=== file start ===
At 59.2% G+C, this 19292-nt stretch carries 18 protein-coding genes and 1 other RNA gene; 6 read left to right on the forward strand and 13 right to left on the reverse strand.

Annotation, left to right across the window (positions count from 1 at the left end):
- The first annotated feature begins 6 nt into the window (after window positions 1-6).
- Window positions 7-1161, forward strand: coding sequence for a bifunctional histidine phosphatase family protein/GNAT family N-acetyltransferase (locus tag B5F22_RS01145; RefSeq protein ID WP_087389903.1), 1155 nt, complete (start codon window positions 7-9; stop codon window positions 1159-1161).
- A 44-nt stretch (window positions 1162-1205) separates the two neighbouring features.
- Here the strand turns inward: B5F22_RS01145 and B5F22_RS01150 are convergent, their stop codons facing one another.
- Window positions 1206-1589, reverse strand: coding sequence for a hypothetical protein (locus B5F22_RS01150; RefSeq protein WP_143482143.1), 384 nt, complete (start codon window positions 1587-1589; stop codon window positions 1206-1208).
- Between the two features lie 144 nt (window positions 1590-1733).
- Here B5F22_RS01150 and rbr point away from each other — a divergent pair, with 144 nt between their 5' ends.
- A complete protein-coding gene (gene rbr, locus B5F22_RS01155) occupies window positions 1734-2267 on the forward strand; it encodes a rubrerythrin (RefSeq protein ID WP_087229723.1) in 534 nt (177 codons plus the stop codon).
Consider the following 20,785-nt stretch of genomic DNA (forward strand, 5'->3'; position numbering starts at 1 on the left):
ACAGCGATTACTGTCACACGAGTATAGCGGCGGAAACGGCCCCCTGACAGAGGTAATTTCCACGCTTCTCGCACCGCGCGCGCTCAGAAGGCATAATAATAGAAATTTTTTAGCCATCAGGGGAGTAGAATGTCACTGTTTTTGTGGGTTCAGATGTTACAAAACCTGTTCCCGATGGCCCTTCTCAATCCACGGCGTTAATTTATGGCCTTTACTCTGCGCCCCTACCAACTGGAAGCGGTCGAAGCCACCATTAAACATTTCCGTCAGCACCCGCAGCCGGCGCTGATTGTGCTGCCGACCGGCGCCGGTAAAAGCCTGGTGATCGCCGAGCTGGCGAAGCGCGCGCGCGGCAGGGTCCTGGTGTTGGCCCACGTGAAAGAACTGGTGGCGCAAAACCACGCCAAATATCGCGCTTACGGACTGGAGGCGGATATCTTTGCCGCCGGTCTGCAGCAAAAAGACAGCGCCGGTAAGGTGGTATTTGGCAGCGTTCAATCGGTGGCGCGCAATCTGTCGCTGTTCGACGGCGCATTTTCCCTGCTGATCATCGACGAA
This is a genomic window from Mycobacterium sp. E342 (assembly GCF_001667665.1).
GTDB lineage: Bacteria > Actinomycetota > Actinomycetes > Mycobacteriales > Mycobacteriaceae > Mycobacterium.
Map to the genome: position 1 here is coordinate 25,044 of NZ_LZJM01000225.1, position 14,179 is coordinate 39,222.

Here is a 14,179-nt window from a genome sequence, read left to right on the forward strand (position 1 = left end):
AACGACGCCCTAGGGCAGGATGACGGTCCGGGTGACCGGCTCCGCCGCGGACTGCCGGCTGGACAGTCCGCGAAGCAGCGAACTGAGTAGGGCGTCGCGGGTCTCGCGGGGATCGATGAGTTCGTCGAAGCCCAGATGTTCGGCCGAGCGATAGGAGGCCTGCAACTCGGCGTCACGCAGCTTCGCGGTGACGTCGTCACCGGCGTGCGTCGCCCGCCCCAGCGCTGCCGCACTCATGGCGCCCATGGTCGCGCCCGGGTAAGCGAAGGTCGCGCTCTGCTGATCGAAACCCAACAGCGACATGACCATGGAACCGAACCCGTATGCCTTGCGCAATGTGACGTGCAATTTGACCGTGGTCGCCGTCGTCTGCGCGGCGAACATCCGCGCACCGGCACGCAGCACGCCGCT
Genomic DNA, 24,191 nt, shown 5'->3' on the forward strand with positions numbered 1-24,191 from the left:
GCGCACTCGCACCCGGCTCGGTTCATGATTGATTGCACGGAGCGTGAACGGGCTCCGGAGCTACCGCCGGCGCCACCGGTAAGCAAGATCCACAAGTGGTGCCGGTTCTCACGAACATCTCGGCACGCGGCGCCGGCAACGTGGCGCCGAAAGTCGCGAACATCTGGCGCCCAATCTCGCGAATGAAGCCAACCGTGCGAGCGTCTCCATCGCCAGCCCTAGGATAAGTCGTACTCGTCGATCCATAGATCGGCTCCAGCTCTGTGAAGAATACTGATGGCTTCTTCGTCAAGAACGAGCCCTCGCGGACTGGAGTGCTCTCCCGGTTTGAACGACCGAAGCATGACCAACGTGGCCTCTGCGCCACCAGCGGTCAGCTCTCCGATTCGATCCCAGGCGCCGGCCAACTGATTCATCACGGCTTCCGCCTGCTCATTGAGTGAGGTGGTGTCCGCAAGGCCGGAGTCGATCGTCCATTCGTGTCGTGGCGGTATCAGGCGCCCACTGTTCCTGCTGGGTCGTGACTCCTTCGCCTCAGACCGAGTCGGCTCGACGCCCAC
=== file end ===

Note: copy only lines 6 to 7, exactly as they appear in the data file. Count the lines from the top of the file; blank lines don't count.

- Here the strand turns inward: B5F22_RS01145 and B5F22_RS01150 are convergent, their stop codons facing one another.
- Window positions 1206-1589, reverse strand: coding sequence for a hypothetical protein (locus B5F22_RS01150; RefSeq protein WP_143482143.1), 384 nt, complete (start codon window positions 1587-1589; stop codon window positions 1206-1208).